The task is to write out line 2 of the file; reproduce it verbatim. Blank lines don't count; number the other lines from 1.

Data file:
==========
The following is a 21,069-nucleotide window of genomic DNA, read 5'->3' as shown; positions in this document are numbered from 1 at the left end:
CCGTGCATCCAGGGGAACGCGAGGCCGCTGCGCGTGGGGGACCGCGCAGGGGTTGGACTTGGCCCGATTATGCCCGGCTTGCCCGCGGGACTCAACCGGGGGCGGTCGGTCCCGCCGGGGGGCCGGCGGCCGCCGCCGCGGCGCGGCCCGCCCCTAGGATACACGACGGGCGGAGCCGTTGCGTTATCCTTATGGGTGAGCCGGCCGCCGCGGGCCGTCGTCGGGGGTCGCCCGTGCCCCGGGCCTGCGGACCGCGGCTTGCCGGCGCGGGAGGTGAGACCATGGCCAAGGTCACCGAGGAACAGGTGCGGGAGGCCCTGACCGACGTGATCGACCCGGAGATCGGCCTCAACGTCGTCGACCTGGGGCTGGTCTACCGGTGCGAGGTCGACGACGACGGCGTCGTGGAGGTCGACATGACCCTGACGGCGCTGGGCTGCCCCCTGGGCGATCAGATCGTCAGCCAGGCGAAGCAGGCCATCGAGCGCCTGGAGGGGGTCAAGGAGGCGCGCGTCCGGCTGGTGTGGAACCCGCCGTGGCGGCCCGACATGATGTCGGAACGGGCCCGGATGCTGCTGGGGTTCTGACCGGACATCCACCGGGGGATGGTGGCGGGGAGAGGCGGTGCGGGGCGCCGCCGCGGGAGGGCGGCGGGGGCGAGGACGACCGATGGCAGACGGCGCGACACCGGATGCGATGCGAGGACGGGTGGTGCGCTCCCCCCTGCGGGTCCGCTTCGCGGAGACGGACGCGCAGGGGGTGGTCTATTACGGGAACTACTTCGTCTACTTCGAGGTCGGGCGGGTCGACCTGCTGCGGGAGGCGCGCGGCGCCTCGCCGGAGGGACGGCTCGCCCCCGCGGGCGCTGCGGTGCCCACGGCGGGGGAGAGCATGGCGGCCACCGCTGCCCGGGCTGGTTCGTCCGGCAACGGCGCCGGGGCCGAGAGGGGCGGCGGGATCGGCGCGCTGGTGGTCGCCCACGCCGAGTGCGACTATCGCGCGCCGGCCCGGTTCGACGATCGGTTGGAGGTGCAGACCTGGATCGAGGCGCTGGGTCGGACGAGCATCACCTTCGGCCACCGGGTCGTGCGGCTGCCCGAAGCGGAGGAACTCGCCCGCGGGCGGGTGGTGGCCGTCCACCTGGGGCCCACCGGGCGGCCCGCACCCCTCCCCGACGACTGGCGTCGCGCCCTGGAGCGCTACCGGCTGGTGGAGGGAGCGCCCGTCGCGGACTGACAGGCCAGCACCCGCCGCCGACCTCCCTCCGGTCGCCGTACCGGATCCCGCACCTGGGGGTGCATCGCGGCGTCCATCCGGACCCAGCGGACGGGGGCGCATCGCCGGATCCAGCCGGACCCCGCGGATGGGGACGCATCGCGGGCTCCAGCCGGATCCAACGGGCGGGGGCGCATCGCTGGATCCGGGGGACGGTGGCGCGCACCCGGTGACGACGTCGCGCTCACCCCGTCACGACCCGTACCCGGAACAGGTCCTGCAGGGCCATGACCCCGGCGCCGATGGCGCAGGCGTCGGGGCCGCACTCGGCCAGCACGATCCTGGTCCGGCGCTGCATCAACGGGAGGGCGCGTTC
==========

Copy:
CCGTGCATCCAGGGGAACGCGAGGCCGCTGCGCGTGGGGGACCGCGCAGGGGTTGGACTTGGCCCGATTATGCCCGGCTTGCCCGCGGGACTCAACCGGGGGCGGTCGGTCCCGCCGGGGGGCCGGCGGCCGCCGCCGCGGCGCGGCCCGCCCCTAGGATACACGACGGGCGGAGCCGTTGCGTTATCCTTATGGGTGAGCCGGCCGCCGCGGGCCGTCGTCGGGGGTCGCCCGTGCCCCGGGCCTGCGGACCGCGGCTTGCCGGCGCGGGAGGTGAGACCATGGCCAAGGTCACCGAGGAACAGGTGCGGGAGGCCCTGACCGACGTGATCGACCCGGAGATCGGCCTCAACGTCGTCGACCTGGGGCTGGTCTACCGGTGCGAGGTCGACGACGACGGCGTCGTGGAGGTCGACATGACCCTGACGGCGCTGGGCTGCCCCCTGGGCGATCAGATCGTCAGCCAGGCGAAGCAGGCCATCGAGCGCCTGGAGGGGGTCAAGGAGGCGCGCGTCCGGCTGGTGTGGAACCCGCCGTGGCGGCCCGACATGATGTCGGAACGGGCCCGGATGCTGCTGGGGTTCTGACCGGACATCCACCGGGGGATGGTGGCGGGGAGAGGCGGTGCGGGGCGCCGCCGCGGGAGGGCGGCGGGGGCGAGGACGACCGATGGCAGACGGCGCGACACCGGATGCGATGCGAGGACGGGTGGTGCGCTCCCCCCTGCGGGTCCGCTTCGCGGAGACGGACGCGCAGGGGGTGGTCTATTACGGGAACTACTTCGTCTACTTCGAGGTCGGGCGGGTCGACCTGCTGCGGGAGGCGCGCGGCGCCTCGCCGGAGGGACGGCTCGCCCCCGCGGGCGCTGCGGTGCCCACGGCGGGGGAGAGCATGGCGGCCACCGCTGCCCGGGCTGGTTCGTCCGGCAACGGCGCCGGGGCCGAGAGGGGCGGCGGGATCGGCGCGCTGGTGGTCGCCCACGCCGAGTGCGACTATCGCGCGCCGGCCCGGTTCGACGATCGGTTGGAGGTGCAGACCTGGATCGAGGCGCTGGGTCGGACGAGCATCACCTTCGGCCACCGGGTCGTGCGGCTGCCCGAAGCGGAGGAACTCGCCCGCGGGCGGGTGGTGGCCGTCCACCTGGGGCCCACCGGGCGGCCCGCACCCCTCCCCGACGACTGGCGTCGCGCCCTGGAGCGCTACCGGCTGGTGGAGGGAGCGCCCGTCGCGGACTGACAGGCCAGCACCCGCCGCCGACCTCCCTCCGGTCGCCGTACCGGATCCCGCACCTGGGGGTGCATCGCGGCGTCCATCCGGACCCAGCGGACGGGGGCGCATCGCCGGATCCAGCCGGACCCCGCGGATGGGGACGCATCGCGGGCTCCAGCCGGATCCAACGGGCGGGGGCGCATCGCTGGATCCGGGGGACGGTGGCGCGCACCCGGTGACGACGTCGCGCTCACCCCGTCACGACCCGTACCCGGAACAGGTCCTGCAGGGCCATGACCCCGGCGCCGATGGCGCAGGCGTCGGGGCCGCACTCGGCCAGCACGATCCTGGTCCGGCGCTGCATCAACGGGAGGGCGCGTTC